Famed for his one-liners and violin chops, Youngman had appeared in the 1997 show when he was 91, and passed away two months later.
The event, meanwhile, is entering its 23rd year as a running gag based around the stereotype regarding a certain faith's preferred restaurant option on December 25th. And it's going as strong as ever with a mix of alter kockers and comedians from younger generations, Geduldig assures us.
She also notes during our interview that David Brenner died after a Kung Pao gig — “but not as a result of Kung Pao, as might have been the case with Henny,” she hastens to add. And there's no connection to the time, she clarifies, when she tried to book Morey Amsterdam, only to find he’d just passed.
This year, she's putting fresh blood on the bill.
The headliner is Los Angeles funnywoman Wendy Liebman, who has appeared on TV (Carson, Letterman, Leno, Fallon, Kimmel, Ferguson, plus specials for HBO, Comedy Central and Showtime) and in clubs throughout North America.
“Wendy focuses on the wording of her jokes,” says Geduldig. “All comics do” —but it’s her style, the way she throws away lines, that for Geduldig represents a certain Jewish sensibility.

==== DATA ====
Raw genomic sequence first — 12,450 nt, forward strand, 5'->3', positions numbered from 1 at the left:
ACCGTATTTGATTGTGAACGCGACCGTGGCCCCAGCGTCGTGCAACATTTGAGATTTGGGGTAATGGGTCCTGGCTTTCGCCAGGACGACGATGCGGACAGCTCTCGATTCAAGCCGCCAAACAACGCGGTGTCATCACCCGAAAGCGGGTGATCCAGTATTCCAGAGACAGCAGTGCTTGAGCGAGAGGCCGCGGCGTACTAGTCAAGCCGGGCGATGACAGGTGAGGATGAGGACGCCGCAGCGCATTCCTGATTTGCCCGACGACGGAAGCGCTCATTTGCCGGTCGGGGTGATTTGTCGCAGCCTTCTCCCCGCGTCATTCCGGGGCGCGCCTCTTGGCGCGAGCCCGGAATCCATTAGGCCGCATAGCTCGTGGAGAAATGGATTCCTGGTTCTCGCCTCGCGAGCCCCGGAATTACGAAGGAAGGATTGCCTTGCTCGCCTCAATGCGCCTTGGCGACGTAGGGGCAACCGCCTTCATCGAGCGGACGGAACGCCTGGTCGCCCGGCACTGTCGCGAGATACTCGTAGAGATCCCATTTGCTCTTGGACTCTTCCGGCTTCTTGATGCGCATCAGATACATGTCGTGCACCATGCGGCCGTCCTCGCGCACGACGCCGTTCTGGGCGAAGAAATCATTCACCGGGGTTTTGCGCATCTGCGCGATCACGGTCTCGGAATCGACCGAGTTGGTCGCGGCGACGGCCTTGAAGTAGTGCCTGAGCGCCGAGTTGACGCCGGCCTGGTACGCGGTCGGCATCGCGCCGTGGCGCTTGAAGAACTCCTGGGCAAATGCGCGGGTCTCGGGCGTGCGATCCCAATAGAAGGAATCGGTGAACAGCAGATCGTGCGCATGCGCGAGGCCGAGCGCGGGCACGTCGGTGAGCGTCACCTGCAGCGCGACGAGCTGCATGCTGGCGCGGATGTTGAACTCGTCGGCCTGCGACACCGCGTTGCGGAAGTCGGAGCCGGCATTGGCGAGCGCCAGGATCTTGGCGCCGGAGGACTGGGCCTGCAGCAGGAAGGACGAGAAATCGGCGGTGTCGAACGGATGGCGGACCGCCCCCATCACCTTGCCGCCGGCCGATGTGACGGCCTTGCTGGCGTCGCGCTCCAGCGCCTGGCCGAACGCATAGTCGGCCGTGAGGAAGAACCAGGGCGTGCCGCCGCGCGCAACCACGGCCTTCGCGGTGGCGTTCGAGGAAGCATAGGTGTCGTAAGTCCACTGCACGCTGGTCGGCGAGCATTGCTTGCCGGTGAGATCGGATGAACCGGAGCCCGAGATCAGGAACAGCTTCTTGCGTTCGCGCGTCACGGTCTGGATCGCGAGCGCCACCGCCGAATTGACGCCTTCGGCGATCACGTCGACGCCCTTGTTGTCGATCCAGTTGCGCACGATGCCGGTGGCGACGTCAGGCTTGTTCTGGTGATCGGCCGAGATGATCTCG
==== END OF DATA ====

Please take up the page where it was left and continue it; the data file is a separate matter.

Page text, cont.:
The show requires first and foremost that each performer be Jewish, and then that they have either specifically Jewish material or a Jewish sensibility. Geduldig claims to be unable to define that quality, but points to a comedian she’d hired one year whose whole shtick was being miserable. “If that’s not Jewish...” she says.
Another top act this year will be Dana Eagle, who has appeared on Ferguson, Comedy Central and other TV shows, and is a frequent opener for Bill Maher. Her one-woman show, “Mood Disorders: A Light-Hearted Romp Through Crippling Depression,” tells you what you can expect this year.
The deadpan Geduldig, who hosts Kung Pao in her signature tux and tails, also runs the monthly “Comedy Returns to El Rio” in the Mission District and has MCed a variety of comedy shows in addition to Kung Pao — her specialty is a mix of Jewish and LGBTQ comedy.
In the early years of the event, she hired a mix of gay and straight comedians but eventually ran out of gay comedians. Each year she seeks out prospective entertainers in various ways, and although by now many comedians nationwide know about the show, she sometimes runs into challenges: some comedians are orthodox Jews who won’t perform on Friday nights; others are previously booked or charge too much or are actually already, like Morey Amsterdam, dead. Performers ages have ranged from 14 (a kid who arrived with his parents) to 91 (that would be Youngman, whom she found asleep backstage in his wheelchair just before introducing him--but he rallied round like a pro).
The idea for Kung Pao was hatched back in 1993, when Geduldig was hired for a gig in Massachusetts which she assumed was a comedy club but discovered was a Chinese restaurant. “The waitresses were serving treif, I’m telling Jewish jokes, and I thought of doing a Jewish comedy night in a Chinese restaurant. I was haunted by this idea.”